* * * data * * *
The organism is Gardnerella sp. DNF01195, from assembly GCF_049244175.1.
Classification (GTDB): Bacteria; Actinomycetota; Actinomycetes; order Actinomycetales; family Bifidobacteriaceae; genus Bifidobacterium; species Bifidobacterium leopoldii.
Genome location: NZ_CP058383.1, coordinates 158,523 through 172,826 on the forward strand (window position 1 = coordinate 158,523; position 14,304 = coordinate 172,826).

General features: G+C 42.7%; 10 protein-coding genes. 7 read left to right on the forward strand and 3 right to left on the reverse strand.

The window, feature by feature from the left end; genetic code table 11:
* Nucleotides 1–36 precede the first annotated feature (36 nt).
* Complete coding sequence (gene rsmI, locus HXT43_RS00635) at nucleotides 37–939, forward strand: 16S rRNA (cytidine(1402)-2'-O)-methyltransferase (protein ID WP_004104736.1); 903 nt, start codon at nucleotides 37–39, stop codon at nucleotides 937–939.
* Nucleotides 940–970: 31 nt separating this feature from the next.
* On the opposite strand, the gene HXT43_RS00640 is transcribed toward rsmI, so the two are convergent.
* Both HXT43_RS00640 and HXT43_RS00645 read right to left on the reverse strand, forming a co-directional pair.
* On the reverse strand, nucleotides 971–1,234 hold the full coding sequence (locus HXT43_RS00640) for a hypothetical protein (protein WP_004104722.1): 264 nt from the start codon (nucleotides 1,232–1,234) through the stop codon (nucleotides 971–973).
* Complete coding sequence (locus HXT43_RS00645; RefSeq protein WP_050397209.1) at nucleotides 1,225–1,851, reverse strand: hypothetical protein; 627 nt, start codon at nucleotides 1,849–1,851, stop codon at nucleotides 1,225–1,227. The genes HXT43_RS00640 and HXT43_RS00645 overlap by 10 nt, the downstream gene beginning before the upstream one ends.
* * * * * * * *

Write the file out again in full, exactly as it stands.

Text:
The organism is Gardnerella sp. DNF01195, from assembly GCF_049244175.1.
Classification (GTDB): Bacteria; Actinomycetota; Actinomycetes; order Actinomycetales; family Bifidobacteriaceae; genus Bifidobacterium; species Bifidobacterium leopoldii.
Genome location: NZ_CP058383.1, coordinates 158,523 through 172,826 on the forward strand (window position 1 = coordinate 158,523; position 14,304 = coordinate 172,826).

General features: G+C 42.7%; 10 protein-coding genes. 7 read left to right on the forward strand and 3 right to left on the reverse strand.

The window, feature by feature from the left end; genetic code table 11:
* Nucleotides 1–36 precede the first annotated feature (36 nt).
* Complete coding sequence (gene rsmI, locus HXT43_RS00635) at nucleotides 37–939, forward strand: 16S rRNA (cytidine(1402)-2'-O)-methyltransferase (protein ID WP_004104736.1); 903 nt, start codon at nucleotides 37–39, stop codon at nucleotides 937–939.
* Nucleotides 940–970: 31 nt separating this feature from the next.
* On the opposite strand, the gene HXT43_RS00640 is transcribed toward rsmI, so the two are convergent.
* Both HXT43_RS00640 and HXT43_RS00645 read right to left on the reverse strand, forming a co-directional pair.
* On the reverse strand, nucleotides 971–1,234 hold the full coding sequence (locus HXT43_RS00640) for a hypothetical protein (protein WP_004104722.1): 264 nt from the start codon (nucleotides 1,232–1,234) through the stop codon (nucleotides 971–973).
* Complete coding sequence (locus HXT43_RS00645; RefSeq protein WP_050397209.1) at nucleotides 1,225–1,851, reverse strand: hypothetical protein; 627 nt, start codon at nucleotides 1,849–1,851, stop codon at nucleotides 1,225–1,227. The genes HXT43_RS00640 and HXT43_RS00645 overlap by 10 nt, the downstream gene beginning before the upstream one ends.